Last week we talked about several common defenses in Florida to criminal charges. This week we’ll cover a few more common defenses that center on the procedure used by prosecutors and law enforcement when collecting evidence and conducting a trial.
The United States’ Constitution guarantees everyone charged with a crime the right to a speedy trial. So too does Florida’s Constitution. What that means in a procedural sense is that a person accused of a crime must be tried within 90 days of their arrest for a misdemeanor and 175 days after being arrested for a felony.
However, simply reaching the end of that time period does not mean that the charges will be dropped. At that point the defendant’s attorney will file a “Notice of Expiration of Speedy Trial Time” with the court that has the case. Filing such a notice gives the prosecution another 15 days to start the trial. If not, charges are still not automatically dropped, but it creates an opportunity for the defense to ask the court to do so on those grounds.
Search And Seizure Violations
Another common procedural ground for attacking criminal charges filed against a defendant is the Fourth Amendment of the US Constitution, which guarantees a person to be free from search and seizure of his property by law enforcement without first obtaining a search warrant from a magistrate in most situations.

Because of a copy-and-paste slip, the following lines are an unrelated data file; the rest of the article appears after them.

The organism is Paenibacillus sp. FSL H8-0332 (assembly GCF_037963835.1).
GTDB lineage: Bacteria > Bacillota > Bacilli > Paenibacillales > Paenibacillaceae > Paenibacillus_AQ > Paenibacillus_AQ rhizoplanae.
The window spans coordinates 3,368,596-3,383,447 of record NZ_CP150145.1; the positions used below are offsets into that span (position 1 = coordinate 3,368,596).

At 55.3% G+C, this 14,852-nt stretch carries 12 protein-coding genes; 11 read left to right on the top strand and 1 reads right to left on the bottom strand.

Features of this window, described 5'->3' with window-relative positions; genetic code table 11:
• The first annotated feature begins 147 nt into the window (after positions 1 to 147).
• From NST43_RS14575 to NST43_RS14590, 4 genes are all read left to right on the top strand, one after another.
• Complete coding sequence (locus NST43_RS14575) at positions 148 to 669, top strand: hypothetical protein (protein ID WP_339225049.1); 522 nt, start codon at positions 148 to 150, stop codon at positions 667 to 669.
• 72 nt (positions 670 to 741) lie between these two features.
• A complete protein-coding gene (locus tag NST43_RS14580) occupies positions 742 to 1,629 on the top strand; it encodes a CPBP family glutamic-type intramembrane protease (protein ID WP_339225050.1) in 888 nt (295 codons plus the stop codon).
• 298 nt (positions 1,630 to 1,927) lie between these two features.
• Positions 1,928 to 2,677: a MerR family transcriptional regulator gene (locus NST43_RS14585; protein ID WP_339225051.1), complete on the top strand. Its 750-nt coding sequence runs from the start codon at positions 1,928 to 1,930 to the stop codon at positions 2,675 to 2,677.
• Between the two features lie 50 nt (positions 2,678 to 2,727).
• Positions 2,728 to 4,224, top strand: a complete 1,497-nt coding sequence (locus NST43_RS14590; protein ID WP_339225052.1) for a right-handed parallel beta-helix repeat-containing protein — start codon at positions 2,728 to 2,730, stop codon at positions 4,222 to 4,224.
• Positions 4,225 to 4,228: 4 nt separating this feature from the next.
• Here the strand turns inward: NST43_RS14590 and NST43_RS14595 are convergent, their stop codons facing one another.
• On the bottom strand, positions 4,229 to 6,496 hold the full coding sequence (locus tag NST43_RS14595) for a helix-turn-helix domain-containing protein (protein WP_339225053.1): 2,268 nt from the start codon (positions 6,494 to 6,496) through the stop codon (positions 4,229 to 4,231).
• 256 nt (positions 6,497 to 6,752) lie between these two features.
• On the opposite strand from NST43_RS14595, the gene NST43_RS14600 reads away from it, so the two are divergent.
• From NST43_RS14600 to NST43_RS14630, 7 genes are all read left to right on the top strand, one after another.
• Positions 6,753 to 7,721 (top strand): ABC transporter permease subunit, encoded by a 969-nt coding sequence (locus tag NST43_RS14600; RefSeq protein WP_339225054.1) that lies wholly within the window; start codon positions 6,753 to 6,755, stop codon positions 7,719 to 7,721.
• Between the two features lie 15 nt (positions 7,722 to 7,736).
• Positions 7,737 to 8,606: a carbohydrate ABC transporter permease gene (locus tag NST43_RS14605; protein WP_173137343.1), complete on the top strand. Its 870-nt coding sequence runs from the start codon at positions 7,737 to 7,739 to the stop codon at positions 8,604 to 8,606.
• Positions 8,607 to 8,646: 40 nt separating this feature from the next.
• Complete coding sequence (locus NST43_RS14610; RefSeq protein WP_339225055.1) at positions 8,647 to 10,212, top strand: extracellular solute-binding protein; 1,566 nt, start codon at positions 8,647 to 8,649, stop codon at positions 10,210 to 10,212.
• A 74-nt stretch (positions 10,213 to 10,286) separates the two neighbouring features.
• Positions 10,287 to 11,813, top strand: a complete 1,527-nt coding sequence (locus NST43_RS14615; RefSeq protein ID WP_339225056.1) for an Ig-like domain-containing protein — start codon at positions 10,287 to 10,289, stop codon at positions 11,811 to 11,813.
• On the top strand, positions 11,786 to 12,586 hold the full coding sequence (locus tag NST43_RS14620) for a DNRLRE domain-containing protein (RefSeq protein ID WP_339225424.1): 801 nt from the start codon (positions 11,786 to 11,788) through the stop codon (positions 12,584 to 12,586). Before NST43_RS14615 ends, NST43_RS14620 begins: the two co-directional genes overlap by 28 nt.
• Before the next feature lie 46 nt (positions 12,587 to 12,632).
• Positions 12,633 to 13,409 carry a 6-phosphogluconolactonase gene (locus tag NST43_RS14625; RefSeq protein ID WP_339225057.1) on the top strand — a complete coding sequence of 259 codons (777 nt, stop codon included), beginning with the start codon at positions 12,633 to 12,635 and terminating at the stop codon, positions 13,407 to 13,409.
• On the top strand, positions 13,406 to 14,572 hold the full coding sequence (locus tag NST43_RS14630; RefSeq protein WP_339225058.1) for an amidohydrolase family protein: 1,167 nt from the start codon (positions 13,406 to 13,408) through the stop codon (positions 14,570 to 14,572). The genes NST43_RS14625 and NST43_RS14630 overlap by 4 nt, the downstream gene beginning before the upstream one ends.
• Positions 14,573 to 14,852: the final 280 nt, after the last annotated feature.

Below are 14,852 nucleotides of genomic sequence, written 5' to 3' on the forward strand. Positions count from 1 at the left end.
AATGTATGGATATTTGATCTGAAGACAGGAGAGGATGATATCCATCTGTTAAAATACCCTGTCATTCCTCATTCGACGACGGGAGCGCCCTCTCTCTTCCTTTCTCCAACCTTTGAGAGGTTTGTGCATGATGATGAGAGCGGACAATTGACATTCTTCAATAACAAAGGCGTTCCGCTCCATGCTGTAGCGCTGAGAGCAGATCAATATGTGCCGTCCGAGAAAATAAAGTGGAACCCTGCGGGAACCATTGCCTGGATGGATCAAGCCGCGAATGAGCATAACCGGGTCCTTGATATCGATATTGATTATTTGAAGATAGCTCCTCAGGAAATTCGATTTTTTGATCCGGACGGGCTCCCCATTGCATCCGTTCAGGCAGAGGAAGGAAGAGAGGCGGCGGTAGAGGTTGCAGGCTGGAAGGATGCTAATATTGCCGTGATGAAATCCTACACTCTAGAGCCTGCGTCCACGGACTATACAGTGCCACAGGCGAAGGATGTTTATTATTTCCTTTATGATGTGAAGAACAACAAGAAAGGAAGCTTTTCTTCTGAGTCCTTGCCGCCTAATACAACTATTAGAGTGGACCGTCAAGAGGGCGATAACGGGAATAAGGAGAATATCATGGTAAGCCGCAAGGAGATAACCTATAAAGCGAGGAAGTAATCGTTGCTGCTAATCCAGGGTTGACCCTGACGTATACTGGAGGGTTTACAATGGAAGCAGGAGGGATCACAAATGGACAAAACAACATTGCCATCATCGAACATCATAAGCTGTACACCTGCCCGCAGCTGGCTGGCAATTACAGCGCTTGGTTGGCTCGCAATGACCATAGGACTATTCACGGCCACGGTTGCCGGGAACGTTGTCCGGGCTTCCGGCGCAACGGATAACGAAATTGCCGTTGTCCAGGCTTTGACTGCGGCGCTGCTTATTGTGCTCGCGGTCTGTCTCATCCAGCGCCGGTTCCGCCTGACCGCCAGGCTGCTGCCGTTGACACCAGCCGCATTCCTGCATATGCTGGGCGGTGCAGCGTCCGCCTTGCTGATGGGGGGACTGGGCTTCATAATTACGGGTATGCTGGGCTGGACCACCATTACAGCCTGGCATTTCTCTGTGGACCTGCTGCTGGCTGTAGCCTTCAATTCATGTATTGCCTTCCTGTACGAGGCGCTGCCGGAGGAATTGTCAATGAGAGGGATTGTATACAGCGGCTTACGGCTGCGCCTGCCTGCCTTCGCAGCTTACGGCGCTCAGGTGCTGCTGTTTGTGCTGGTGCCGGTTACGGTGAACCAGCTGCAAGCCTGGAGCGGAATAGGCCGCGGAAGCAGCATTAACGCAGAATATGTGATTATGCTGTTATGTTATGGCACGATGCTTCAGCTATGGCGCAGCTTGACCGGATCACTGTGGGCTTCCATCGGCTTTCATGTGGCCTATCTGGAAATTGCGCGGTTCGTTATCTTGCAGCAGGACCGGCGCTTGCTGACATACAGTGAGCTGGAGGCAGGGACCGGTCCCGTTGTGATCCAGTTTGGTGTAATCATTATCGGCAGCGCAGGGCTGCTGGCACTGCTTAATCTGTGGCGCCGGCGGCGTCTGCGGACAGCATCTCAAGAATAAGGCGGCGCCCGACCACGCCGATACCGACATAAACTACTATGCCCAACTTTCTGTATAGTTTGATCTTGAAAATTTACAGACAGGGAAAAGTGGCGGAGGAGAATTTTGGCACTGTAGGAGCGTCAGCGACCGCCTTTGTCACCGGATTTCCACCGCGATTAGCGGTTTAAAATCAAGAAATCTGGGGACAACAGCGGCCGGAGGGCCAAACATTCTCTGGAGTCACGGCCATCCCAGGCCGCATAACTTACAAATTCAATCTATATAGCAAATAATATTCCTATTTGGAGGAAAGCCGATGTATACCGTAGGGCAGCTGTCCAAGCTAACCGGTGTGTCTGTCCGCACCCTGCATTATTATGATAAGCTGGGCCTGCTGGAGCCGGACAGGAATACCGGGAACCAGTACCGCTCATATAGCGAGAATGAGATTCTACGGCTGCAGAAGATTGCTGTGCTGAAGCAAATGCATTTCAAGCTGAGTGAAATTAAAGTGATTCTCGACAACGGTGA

In general, for evidence obtained by law enforcement to be usable against a defendant, a magistrate must sign a search warrant that details what law enforcement seeks and expects to find when conducting their search. However, there are a few major exceptions to this rule that have been recognized by the Supreme Court.
If the contraband found by law enforcement is in plain sight, like on the dashboard of a vehicle, a police officer does not need a warrant to lawfully seize it and for the prosecution to use it at trial. So too for any contraband found after searching a defendant’s immediate surroundings or person after law enforcement has arrested him.
However, if the evidence was found in a situation that does not meet one of the exceptions and law enforcement did not have a warrant for the evidence, the court is bound to exclude that evidence from trial. In addition, any evidence that was uncovered because of the excluded evidence must also be excluded from trial. In many cases, exclusion of such evidence does enough damage to the prosecutor’s case that they move to dismiss the charges against the defendant.
Statute of Limitations
A third procedural defense to criminal charges is that of the statute of limitations. Florida (and every state) has laws that govern how long after a crime charges must be filed by the prosecution, which vary with the severity of the crime. Misdemeanors tend to have a shorter statute of limitations, while felonies have longer statutes of limitations. In Florida, capital crimes have no statute of limitations, so charges may be filed at any time without risking dismissal on the grounds of a statute of limitations that has run.